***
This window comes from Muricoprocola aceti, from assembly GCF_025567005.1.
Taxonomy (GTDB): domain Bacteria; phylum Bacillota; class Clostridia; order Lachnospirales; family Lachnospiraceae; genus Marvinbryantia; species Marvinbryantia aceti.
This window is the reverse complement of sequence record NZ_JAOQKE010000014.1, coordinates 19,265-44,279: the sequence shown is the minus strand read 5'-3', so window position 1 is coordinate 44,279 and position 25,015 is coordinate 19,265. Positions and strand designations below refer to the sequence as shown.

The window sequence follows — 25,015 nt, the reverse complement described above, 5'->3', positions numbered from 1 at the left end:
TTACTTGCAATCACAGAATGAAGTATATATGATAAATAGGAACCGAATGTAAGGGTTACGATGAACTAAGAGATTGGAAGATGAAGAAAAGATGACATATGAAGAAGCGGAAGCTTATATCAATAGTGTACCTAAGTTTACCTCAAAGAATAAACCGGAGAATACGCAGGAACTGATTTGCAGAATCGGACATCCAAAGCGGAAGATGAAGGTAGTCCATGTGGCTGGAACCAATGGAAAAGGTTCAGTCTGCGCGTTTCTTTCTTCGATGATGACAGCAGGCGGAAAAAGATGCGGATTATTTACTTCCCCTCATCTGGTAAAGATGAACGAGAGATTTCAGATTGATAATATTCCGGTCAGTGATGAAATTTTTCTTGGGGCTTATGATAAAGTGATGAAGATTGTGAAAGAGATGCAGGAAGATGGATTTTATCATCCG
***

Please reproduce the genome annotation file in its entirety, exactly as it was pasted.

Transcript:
This window comes from Muricoprocola aceti, from assembly GCF_025567005.1.
Taxonomy (GTDB): domain Bacteria; phylum Bacillota; class Clostridia; order Lachnospirales; family Lachnospiraceae; genus Marvinbryantia; species Marvinbryantia aceti.
This window is the reverse complement of sequence record NZ_JAOQKE010000014.1, coordinates 19,265-44,279: the sequence shown is the minus strand read 5'-3', so window position 1 is coordinate 44,279 and position 25,015 is coordinate 19,265. Positions and strand designations below refer to the sequence as shown.

The window sequence follows — 25,015 nt, the reverse complement described above, 5'->3', positions numbered from 1 at the left end:
TTACTTGCAATCACAGAATGAAGTATATATGATAAATAGGAACCGAATGTAAGGGTTACGATGAACTAAGAGATTGGAAGATGAAGAAAAGATGACATATGAAGAAGCGGAAGCTTATATCAATAGTGTACCTAAGTTTACCTCAAAGAATAAACCGGAGAATACGCAGGAACTGATTTGCAGAATCGGACATCCAAAGCGGAAGATGAAGGTAGTCCATGTGGCTGGAACCAATGGAAAAGGTTCAGTCTGCGCGTTTCTTTCTTCGATGATGACAGCAGGCGGAAAAAGATGCGGATTATTTACTTCCCCTCATCTGGTAAAGATGAACGAGAGATTTCAGATTGATAATATTCCGGTCAGTGATGAAATTTTTCTTGGGGCTTATGATAAAGTGATGAAGATTGTGAAAGAGATGCAGGAAGATGGATTTTATCATCCG